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Motorola Defy Satellite Link: The Alternative Solution to iPhone 14’s Satellite Messaging

The innovative Bluetooth accessory that brings comprehensive satellite messaging to Android and iOS devices, providing an enticing alternative to the iPhone 14's coveted satellite messaging feature. Stay connected anywhere with this nifty device, now officially on sale

Yearning for the coveted satellite messaging feature of the iPhone 14, but can’t quite make the switch? Now, thanks to Motorola’s innovative Bluetooth accessory, the Motorola Defy Satellite Link, you no longer need to feel left behind. Officially on sale as of today, this nifty device—essentially a portable hotspot for satellite messaging—has you covered.

Equipped with Bluetooth, a battery, and a chip that connects you to a satellite, the Motorola Defy Satellite Link pairs with your phone and allows you to send text messages to the cosmos. This hotspot, priced at $150, is compatible with both Android and iOS devices in the U.S., providing an enticing alternative to the iPhone 14’s popular feature.

iPhone 14’s satellite messaging, since its announcement last year, has been quite the game-changer. However, it’s important to note a significant distinction between the iPhone’s capabilities and the service offered by the Motorola hotspot. While the iPhone’s satellite function is limited to sending specially crafted SOS messages to emergency services, Motorola’s offering enables comprehensive messaging, providing a platform for users to type and send any message to any contact via satellite, not just for emergency situations.

But how does it work? Motorola’s messaging service functions akin to SMS, with one prerequisite: recipients must also have the Bullitt Satellite Messenger app installed on their devices. The service also supports SMS forwarding, prompting users without the app to download it to receive your messages. It’s an innovative solution for communication when you’re off the beaten path.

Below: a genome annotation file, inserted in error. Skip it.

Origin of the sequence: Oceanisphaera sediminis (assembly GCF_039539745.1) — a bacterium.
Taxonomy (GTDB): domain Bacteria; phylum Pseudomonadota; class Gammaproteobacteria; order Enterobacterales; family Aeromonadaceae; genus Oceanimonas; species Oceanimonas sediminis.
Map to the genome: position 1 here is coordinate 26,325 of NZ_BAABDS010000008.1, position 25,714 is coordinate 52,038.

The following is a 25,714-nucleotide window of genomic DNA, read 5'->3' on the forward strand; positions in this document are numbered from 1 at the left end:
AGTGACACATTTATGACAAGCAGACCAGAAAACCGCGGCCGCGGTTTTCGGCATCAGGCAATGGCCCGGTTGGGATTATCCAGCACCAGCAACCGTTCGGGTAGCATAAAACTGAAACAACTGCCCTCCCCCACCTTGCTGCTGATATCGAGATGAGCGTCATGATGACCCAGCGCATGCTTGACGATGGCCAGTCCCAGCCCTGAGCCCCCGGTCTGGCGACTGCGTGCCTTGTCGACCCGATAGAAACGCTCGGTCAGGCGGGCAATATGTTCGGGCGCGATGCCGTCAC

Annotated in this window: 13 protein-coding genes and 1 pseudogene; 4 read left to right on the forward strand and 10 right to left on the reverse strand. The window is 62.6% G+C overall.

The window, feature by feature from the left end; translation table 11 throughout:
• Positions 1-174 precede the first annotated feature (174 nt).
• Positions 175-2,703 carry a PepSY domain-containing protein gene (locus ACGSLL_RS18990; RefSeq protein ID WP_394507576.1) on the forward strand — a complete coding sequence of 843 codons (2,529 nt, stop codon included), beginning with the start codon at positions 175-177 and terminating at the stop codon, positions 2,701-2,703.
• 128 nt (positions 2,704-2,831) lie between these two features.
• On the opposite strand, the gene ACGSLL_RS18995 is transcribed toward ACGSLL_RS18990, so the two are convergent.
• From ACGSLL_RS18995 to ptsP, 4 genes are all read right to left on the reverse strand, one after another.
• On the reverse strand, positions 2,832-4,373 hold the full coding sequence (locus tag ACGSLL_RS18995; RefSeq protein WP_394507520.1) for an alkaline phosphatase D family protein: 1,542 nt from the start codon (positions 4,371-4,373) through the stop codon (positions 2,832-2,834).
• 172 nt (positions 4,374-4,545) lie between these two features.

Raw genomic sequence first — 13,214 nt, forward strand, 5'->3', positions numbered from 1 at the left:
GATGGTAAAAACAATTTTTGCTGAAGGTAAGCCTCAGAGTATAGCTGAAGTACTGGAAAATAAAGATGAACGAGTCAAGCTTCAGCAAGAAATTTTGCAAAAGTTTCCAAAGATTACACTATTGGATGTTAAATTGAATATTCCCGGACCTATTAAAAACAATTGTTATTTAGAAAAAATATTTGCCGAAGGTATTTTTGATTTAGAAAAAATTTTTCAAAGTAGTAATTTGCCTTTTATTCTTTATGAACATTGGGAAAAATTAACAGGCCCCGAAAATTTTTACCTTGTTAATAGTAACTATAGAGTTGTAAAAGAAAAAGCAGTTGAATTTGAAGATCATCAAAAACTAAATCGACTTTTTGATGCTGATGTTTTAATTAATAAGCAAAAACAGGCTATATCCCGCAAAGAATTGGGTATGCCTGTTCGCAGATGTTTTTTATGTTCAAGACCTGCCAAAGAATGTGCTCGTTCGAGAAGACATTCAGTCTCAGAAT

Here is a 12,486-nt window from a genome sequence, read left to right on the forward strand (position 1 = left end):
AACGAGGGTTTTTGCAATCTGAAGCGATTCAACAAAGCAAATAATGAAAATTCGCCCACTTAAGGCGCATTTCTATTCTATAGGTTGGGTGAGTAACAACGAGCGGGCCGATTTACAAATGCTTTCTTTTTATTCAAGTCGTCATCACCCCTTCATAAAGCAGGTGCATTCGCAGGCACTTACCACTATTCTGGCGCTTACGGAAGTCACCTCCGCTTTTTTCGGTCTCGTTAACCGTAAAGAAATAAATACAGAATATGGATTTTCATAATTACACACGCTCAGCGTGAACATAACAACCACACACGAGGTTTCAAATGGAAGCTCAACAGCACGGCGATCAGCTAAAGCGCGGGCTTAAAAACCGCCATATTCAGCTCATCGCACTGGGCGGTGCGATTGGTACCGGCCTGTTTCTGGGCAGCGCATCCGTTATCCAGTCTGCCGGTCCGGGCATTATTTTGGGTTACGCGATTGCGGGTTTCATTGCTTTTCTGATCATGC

Like a cellular plan, this satellite service from Bullitt Satellite isn’t free. Monthly fees for satellite access start at $5 for the “essential” plan, which includes 30 messages, while the premium plan offers 400 messages for $30. There is also a potential for additional overage charges.

While the original plan priced the gadget at $99 without service, it appears this option has been discontinued. Although Motorola’s website doesn’t elucidate the specifics of the access fees, REI’s sales page indicates that the device comes with “one year of SOS service and one year of the essential service plan.” Powered by Inmarsat satellites, the service covers the continental U.S. and Europe currently, with Canada and Alaska joining by September 2023.

However, be prepared for a slight delay in connectivity. According to Bullitt, the initial connection and message transmission can take around 10 seconds—a far cry from the instantaneity of cellular networks.

Speaking of the gadget’s specifications, this petite Bluetooth box houses a 600mAh battery that can keep the device running for up to four full days. The MediaTek MT6825 satellite connectivity chip powers the device, built to utilize the new 3GPP NTN standard. The IP68-rated device is waterproof for up to 1.5m for 30 minutes and includes GPS for location tracking. Convenient buttons allow for quick check-ins or emergency calls.

While Motorola’s site currently lists the device for pre-order, we’re assured by a recent press release that it is indeed available for purchase from several major retailers including AT&T, REI Co-op, Bass Pro.com, B&H Photo, Nomadic Supply, BlackOvis.com, GoHunt.com, and more.

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